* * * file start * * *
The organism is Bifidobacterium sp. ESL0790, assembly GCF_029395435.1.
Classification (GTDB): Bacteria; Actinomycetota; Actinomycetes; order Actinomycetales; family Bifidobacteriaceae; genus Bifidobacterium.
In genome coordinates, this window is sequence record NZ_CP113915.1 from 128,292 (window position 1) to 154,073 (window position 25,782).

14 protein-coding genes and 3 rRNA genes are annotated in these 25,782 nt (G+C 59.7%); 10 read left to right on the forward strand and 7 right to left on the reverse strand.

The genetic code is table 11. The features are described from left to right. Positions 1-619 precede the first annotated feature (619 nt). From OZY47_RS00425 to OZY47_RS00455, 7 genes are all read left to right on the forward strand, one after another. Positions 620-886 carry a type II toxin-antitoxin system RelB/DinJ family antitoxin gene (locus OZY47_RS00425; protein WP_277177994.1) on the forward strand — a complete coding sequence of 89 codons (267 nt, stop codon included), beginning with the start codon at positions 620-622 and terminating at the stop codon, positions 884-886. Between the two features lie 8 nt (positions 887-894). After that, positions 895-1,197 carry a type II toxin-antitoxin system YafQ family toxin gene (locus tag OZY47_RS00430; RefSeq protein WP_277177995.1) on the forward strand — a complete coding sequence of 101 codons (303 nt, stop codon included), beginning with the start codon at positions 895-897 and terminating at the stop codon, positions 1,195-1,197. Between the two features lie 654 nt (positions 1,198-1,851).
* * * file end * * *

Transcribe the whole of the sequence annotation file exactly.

The organism is Bifidobacterium sp. ESL0790, assembly GCF_029395435.1.
Classification (GTDB): Bacteria; Actinomycetota; Actinomycetes; order Actinomycetales; family Bifidobacteriaceae; genus Bifidobacterium.
In genome coordinates, this window is sequence record NZ_CP113915.1 from 128,292 (window position 1) to 154,073 (window position 25,782).

14 protein-coding genes and 3 rRNA genes are annotated in these 25,782 nt (G+C 59.7%); 10 read left to right on the forward strand and 7 right to left on the reverse strand.

The genetic code is table 11. The features are described from left to right. Positions 1-619 precede the first annotated feature (619 nt). From OZY47_RS00425 to OZY47_RS00455, 7 genes are all read left to right on the forward strand, one after another. Positions 620-886 carry a type II toxin-antitoxin system RelB/DinJ family antitoxin gene (locus OZY47_RS00425; protein WP_277177994.1) on the forward strand — a complete coding sequence of 89 codons (267 nt, stop codon included), beginning with the start codon at positions 620-622 and terminating at the stop codon, positions 884-886. Between the two features lie 8 nt (positions 887-894). After that, positions 895-1,197 carry a type II toxin-antitoxin system YafQ family toxin gene (locus tag OZY47_RS00430; RefSeq protein WP_277177995.1) on the forward strand — a complete coding sequence of 101 codons (303 nt, stop codon included), beginning with the start codon at positions 895-897 and terminating at the stop codon, positions 1,195-1,197. Between the two features lie 654 nt (positions 1,198-1,851).